The idea I floated recently in Britain in a White Paper was that we could evolve similar reporting standards for public sector performance and efficiency reporting.
In my recent book on Theories of Performance, I pointed out that although there are some commonly used concepts within the performance movement, such “performance” itself, “efficiency,” “outputs,” “outcomes,” “productivity,” “value for money,” etc, the definitions of these terms varied both within and across jurisdictions.
A useful starting point therefore would be to get some consensus on what we mean by these general terms and enforce their adoption in public agencies. An attempt was made to do the first part of this back in 2001 in the U.K. when HM Treasury, the Cabinet Office, National Audit Office, Audit Commission and Office for National Statistics jointly published a booklet called “Choosing the Right FABRIC – a framework for performance information,” which included a set of agreed definitions.
Unfortunately, with no one to police this new framework, the use of these standards concepts soon broke down, with HM Treasury itself leading the way to misuse of the terminology upon which it had just agreed. But the fact it could happen at all showed it was possible.
The UK National Audit Office, to be fair, has tried in various ways to introduce more standard use of terms through its “value for money” reports over the past 20 years, but it seems to have had little impact on central government departments and agencies, who continue to adopt a cavalier attitude to defining performance reporting, especially when reporting so-called “efficiency” savings.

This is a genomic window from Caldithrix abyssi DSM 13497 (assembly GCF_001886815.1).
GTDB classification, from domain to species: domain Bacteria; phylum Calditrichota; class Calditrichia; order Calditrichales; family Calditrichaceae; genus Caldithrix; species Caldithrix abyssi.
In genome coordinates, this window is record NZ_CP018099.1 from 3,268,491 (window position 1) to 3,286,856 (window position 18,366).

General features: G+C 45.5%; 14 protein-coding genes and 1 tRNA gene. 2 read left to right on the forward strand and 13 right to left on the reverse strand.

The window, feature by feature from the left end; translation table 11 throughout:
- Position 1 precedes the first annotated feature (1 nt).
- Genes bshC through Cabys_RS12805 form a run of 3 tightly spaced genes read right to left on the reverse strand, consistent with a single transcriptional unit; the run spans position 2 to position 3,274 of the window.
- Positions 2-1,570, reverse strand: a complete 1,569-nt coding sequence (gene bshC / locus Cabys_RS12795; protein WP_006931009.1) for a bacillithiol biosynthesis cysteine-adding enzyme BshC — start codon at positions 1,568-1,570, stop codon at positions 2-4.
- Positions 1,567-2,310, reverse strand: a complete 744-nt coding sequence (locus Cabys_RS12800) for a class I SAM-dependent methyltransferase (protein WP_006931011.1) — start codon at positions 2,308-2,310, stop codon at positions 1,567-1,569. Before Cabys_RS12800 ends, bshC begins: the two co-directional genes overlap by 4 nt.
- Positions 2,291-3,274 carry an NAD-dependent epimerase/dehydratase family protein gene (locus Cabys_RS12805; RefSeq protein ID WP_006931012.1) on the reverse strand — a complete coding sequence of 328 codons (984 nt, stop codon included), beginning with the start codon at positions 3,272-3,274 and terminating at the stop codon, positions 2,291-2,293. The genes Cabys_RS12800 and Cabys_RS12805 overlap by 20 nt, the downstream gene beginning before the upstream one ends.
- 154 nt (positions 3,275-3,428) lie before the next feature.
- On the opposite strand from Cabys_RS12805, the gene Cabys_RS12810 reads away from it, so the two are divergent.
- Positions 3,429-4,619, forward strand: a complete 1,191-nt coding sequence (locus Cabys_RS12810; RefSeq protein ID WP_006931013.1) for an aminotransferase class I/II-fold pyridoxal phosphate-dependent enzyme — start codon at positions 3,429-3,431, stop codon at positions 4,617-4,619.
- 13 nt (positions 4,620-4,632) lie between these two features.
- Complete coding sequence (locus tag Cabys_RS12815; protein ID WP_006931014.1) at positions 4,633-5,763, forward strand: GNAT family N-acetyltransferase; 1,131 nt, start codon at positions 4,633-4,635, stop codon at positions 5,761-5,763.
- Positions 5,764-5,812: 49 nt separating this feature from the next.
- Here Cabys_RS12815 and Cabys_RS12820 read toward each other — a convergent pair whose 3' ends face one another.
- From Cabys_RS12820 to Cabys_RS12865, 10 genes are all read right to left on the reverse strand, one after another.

So there is a strong case for developing what I’ve called Generally Accepted Reporting Standards for Public Performance, or GARSPP. In my view we have sufficient experience now of reporting the performance of public agencies and programs to develop such agreed standards, even if at first they are in the form of broad principles and definitions.
Establishing such standards would be a process rather than an event. It would take time to get even an initial framework established, and it would undoubtedly evolve over time and never reach an end point. It would probably be subject to some controversy; indeed it would be a bad sign if it wasn’t because lack of debate would mean it wasn’t very important. But a process of gradually creating greater areas of agreement and consensus, and narrowing the areas of controversy, seems perfectly feasible.
Who should be responsible for developing such standards? Clearly it would need to be a body that could command respect for its technical competence and independence from direct political interference, and be able to draw together political, expert and managerial stakeholders to build a consensus. In some jurisdictions this might be a role for a supreme audit body or a Congressional or Parliamentary Budget Office perhaps? In others, especially federal systems, it might be necessary to create a special body specifically with the remit to create and police such standards.
Whoever it is, it needs to be someone other than the government of the day and its civil service or, as in the U.K. case, standards would be rapidly politicized.
Dr. Colin Talbot is professor of government at the University of Manchester and director of Policy@Manchester. He has researched and advised on issues of performance reporting to many public organizations and governments, including Treasury Board of Canada.